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Multimodal Agile Ranging and Velocimetry INstrument

Award Information
Agency: National Aeronautics and Space Administration
Branch: N/A
Contract: 80NSSC19C0183
Agency Tracking Number: 185902
Amount: $717,871.00
Phase: Phase II
Program: SBIR
Solicitation Topic Code: S4
Solicitation Number: SBIR_18_P2
Solicitation Year: 2018
Award Year: 2019
Award Start Date (Proposal Award Date): 2019-08-14
Award End Date (Contract End Date): 2021-08-13
Small Business Information
71 Benthaven Pl, Boulder, CO, 80305-6255
DUNS: 969073522
HUBZone Owned: N
Woman Owned: N
Socially and Economically Disadvantaged: N
Principal Investigator
 Daniel Feldkhun
 (720) 663-8742
Business Contact
 Racheal Down
Phone: (228) 813-6597
Research Institution
We propose to implement two new sensing modalities comprising the Multimodal Agile Ranging and Velocimetry INstrument (MARVIN) using a novel acousto-optic Structured Light Imaging Module (SLIM) previously developed under the NASA PIDDP program for planetary rover navigation and geomorphology.nbsp;Based on an acousto-optic illumination engine, SLIM consumes only 10-20W of power, weighs less than a kilogram, could fit in a shirt pocket, and uses space-proven components without moving parts to rapidly generate and precisely control laser illumination patterns.nbsp;Through modifications of SLIM hardware and algorithms, MARVIN enables triangulation-based wide-field active 3D imaging of nearby scenes with mm-scale resolution at distances up to 10m even in the presence of full sunlight, as well as multi-beam time-of-flight (ToF) cm-resolution ranging and Doppler velocimetry at distances of hundreds of meters, or potentially even further. nbsp;MARVIN can switch between the two modes simply by moving a lens.nbsp;MARVIN computes each range point in parallel and independently, is robust across a wide range of ambient lighting, textures, and albedos, and is computationally simple, increasing rover autonomy, even in low light, and reducing traverse and science operation down-times. nbsp;MARVINrsquo;s low-SWaP and agility also benefit EDL, station keeping, terrain mapping, and proximity operations. nbsp;MARVIN could be used as a faster, more robust, high-precision primary range sensor for exploration of the Solar System, including Mars, the Moon, Ocean Worlds, and asteroids.The Phase I effort included feasibility and benefit studies, simulations and algorithm development, noise and performance analysis, a proof-of-concept lab demonstrationnbsp;of many-beam MARVIN ranging, and an optomechanical design, bringing MARVIN to TRL3. nbsp;The Phase II effort aims to advance this design, develop requisite electronics, implement a MARVIN prototype, and test it on the mast of a JPL rover, advancing MARVIN from TRL3 to TRL4.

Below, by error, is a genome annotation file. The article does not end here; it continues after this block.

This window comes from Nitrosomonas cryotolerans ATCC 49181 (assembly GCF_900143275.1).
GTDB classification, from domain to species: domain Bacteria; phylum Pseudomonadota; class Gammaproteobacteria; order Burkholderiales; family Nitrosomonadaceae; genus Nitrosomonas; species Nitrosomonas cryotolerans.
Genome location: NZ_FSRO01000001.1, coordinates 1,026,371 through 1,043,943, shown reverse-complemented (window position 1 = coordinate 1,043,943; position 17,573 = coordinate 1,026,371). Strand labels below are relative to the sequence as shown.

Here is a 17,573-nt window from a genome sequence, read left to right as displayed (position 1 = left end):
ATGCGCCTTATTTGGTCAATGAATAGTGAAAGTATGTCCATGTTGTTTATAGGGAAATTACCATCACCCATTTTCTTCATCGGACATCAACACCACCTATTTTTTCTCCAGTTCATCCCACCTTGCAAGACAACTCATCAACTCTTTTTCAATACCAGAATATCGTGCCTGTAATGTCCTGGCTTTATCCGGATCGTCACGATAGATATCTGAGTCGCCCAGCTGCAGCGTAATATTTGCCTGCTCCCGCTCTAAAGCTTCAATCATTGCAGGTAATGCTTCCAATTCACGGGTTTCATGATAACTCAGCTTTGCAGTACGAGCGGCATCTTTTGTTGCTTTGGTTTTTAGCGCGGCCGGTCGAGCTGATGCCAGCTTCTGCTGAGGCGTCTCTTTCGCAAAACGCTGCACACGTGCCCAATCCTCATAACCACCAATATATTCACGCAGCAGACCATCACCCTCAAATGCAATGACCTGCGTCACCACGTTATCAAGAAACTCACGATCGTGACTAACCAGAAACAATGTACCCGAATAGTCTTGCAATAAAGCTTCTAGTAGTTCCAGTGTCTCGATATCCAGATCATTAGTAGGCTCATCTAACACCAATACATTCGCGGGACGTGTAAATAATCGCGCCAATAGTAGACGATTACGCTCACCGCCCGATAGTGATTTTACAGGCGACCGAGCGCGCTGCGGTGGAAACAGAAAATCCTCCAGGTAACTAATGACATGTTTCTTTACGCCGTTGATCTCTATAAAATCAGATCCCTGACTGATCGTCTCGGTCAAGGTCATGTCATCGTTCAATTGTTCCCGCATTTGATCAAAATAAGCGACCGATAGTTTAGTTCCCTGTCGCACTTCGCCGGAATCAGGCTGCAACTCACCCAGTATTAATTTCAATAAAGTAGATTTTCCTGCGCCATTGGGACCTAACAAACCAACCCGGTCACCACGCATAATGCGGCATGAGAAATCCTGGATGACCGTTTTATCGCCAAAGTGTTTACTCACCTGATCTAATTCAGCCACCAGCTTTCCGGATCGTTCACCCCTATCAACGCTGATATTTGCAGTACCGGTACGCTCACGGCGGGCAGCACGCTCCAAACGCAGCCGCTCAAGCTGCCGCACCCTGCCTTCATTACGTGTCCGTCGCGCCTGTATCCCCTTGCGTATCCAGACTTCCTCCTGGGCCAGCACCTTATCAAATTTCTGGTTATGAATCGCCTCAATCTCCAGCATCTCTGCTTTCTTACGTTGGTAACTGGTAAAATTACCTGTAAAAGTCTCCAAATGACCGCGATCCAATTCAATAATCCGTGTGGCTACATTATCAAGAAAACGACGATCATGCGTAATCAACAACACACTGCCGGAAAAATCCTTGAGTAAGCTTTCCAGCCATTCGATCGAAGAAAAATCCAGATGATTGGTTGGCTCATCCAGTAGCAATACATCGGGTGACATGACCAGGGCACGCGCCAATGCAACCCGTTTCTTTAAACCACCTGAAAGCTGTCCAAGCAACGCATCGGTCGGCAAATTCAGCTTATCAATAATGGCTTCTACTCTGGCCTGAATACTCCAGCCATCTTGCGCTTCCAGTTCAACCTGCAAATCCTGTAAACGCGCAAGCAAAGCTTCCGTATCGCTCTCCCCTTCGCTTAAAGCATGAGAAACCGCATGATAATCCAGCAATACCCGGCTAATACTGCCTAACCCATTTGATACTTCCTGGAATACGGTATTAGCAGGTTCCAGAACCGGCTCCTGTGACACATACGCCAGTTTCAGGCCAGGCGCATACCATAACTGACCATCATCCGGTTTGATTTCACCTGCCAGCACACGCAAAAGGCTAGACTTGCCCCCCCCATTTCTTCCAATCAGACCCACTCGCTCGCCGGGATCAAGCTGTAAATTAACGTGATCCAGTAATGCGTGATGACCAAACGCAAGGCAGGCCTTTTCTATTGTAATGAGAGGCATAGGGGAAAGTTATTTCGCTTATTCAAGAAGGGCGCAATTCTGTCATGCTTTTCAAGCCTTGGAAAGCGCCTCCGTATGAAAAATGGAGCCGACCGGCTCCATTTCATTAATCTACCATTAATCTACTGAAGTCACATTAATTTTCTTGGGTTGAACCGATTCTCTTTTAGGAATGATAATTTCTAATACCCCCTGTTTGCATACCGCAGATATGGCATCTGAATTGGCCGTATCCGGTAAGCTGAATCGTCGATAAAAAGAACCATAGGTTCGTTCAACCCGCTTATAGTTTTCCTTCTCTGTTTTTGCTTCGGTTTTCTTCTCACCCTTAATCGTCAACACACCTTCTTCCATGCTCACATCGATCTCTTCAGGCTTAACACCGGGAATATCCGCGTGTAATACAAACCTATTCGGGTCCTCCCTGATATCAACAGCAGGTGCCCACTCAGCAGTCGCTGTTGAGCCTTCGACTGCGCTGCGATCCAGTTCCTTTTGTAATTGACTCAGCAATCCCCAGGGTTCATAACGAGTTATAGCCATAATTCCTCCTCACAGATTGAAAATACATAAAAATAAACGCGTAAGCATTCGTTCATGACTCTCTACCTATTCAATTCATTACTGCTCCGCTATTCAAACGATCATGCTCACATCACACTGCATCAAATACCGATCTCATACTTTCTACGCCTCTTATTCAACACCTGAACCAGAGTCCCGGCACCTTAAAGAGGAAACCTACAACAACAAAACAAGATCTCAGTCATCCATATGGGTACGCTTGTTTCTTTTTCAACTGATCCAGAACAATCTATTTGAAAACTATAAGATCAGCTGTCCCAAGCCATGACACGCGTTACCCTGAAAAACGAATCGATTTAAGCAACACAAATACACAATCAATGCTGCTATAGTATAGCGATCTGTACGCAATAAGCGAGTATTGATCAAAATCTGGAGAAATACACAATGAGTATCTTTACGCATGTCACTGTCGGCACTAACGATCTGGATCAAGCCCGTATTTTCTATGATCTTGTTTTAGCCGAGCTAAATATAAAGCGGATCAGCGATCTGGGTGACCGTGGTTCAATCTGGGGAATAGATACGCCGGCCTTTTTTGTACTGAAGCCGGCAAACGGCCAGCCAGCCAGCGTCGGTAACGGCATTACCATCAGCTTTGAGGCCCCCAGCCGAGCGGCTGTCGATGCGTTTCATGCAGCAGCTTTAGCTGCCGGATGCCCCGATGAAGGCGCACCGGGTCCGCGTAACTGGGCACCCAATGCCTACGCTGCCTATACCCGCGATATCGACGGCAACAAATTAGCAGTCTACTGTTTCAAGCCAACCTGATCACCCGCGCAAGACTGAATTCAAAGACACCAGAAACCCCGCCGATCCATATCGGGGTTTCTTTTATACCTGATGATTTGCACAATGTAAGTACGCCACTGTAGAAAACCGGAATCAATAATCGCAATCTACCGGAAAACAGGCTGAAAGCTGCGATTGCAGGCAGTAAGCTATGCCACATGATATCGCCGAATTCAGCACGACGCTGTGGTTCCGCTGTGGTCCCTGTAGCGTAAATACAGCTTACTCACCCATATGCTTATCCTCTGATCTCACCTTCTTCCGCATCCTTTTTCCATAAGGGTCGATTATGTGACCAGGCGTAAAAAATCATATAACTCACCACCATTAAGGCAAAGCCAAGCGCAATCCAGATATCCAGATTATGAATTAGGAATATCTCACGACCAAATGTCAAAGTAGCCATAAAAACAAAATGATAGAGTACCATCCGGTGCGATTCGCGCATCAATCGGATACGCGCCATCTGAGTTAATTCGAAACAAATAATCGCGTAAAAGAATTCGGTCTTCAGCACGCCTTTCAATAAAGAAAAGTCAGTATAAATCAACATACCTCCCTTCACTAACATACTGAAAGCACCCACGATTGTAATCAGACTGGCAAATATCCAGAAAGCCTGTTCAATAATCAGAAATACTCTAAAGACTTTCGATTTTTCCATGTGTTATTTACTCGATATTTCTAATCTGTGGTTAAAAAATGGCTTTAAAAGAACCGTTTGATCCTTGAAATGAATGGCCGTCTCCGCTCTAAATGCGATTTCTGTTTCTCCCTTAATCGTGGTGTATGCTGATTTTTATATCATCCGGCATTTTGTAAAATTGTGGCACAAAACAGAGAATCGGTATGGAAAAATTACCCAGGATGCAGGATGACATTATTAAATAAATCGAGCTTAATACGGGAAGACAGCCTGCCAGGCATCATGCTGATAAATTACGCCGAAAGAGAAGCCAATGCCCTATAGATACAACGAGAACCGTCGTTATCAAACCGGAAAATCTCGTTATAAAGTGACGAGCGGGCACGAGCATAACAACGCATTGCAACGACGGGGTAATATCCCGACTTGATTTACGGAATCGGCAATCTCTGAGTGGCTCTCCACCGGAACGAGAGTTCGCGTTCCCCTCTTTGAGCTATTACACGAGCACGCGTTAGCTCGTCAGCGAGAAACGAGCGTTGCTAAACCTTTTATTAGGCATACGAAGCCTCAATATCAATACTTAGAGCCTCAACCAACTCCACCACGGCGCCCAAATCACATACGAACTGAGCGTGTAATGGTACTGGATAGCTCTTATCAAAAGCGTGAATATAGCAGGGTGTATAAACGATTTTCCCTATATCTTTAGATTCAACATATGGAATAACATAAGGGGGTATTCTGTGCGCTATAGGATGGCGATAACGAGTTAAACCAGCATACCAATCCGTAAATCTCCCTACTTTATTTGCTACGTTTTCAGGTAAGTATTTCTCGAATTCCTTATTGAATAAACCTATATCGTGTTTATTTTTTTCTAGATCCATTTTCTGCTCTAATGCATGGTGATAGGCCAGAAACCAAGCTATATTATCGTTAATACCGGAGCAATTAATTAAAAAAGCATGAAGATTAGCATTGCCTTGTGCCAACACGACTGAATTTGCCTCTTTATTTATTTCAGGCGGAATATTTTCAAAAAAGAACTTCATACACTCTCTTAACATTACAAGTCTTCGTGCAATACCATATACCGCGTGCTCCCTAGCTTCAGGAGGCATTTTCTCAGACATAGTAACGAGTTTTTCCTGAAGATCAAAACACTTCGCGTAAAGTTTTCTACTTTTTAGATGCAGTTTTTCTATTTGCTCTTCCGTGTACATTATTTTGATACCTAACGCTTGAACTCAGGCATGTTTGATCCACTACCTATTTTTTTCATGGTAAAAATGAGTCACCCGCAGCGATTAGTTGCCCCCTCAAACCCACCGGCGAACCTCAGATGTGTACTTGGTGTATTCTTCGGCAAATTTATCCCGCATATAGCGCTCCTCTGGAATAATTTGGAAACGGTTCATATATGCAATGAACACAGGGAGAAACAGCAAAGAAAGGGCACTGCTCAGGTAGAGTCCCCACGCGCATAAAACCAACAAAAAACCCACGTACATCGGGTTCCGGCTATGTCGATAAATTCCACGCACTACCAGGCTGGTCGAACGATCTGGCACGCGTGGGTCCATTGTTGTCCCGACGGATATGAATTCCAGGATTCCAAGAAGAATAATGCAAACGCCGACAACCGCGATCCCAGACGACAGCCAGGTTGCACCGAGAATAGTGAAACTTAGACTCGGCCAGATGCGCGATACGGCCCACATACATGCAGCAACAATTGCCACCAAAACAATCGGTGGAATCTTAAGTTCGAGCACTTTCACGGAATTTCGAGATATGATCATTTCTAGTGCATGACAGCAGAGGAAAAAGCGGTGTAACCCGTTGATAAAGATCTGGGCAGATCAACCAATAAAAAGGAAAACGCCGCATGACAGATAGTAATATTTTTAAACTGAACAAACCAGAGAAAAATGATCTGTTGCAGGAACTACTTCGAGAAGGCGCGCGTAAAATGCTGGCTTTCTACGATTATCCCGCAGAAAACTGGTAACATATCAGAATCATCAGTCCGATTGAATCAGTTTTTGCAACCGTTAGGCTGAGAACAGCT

* Information listed above is at the time of submission. *

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